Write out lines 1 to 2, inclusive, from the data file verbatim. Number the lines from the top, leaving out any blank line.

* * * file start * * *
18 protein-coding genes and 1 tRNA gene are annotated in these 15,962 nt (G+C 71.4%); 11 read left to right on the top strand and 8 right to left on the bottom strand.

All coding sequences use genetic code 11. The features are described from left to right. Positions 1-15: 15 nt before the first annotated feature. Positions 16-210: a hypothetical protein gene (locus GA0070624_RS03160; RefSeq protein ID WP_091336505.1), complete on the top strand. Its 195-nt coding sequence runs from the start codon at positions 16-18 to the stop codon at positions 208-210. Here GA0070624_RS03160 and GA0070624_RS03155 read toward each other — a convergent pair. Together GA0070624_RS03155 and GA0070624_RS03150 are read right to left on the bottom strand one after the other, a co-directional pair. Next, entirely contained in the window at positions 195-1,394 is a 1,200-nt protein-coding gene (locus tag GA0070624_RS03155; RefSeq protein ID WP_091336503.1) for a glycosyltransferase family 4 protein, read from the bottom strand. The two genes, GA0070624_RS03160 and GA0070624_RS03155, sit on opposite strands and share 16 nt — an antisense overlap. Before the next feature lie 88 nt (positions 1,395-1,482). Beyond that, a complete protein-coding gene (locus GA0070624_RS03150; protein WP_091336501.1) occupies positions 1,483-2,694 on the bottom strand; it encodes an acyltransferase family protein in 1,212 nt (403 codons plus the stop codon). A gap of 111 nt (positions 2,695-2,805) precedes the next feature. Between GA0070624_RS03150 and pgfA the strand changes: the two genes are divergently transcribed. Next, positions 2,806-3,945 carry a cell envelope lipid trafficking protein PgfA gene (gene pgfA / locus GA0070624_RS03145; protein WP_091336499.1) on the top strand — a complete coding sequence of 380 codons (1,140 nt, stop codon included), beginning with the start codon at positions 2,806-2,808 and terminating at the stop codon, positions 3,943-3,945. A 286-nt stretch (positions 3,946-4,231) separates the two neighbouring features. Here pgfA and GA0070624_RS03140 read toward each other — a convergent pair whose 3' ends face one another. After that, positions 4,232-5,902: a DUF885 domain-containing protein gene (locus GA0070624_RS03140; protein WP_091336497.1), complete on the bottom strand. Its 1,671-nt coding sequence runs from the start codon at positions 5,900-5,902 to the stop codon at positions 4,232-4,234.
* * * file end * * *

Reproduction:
18 protein-coding genes and 1 tRNA gene are annotated in these 15,962 nt (G+C 71.4%); 11 read left to right on the top strand and 8 right to left on the bottom strand.

All coding sequences use genetic code 11. The features are described from left to right. Positions 1-15: 15 nt before the first annotated feature. Positions 16-210: a hypothetical protein gene (locus GA0070624_RS03160; RefSeq protein ID WP_091336505.1), complete on the top strand. Its 195-nt coding sequence runs from the start codon at positions 16-18 to the stop codon at positions 208-210. Here GA0070624_RS03160 and GA0070624_RS03155 read toward each other — a convergent pair. Together GA0070624_RS03155 and GA0070624_RS03150 are read right to left on the bottom strand one after the other, a co-directional pair. Next, entirely contained in the window at positions 195-1,394 is a 1,200-nt protein-coding gene (locus tag GA0070624_RS03155; RefSeq protein ID WP_091336503.1) for a glycosyltransferase family 4 protein, read from the bottom strand. The two genes, GA0070624_RS03160 and GA0070624_RS03155, sit on opposite strands and share 16 nt — an antisense overlap. Before the next feature lie 88 nt (positions 1,395-1,482). Beyond that, a complete protein-coding gene (locus GA0070624_RS03150; protein WP_091336501.1) occupies positions 1,483-2,694 on the bottom strand; it encodes an acyltransferase family protein in 1,212 nt (403 codons plus the stop codon). A gap of 111 nt (positions 2,695-2,805) precedes the next feature. Between GA0070624_RS03150 and pgfA the strand changes: the two genes are divergently transcribed. Next, positions 2,806-3,945 carry a cell envelope lipid trafficking protein PgfA gene (gene pgfA / locus GA0070624_RS03145; protein WP_091336499.1) on the top strand — a complete coding sequence of 380 codons (1,140 nt, stop codon included), beginning with the start codon at positions 2,806-2,808 and terminating at the stop codon, positions 3,943-3,945. A 286-nt stretch (positions 3,946-4,231) separates the two neighbouring features. Here pgfA and GA0070624_RS03140 read toward each other — a convergent pair whose 3' ends face one another. After that, positions 4,232-5,902: a DUF885 domain-containing protein gene (locus GA0070624_RS03140; protein WP_091336497.1), complete on the bottom strand. Its 1,671-nt coding sequence runs from the start codon at positions 5,900-5,902 to the stop codon at positions 4,232-4,234.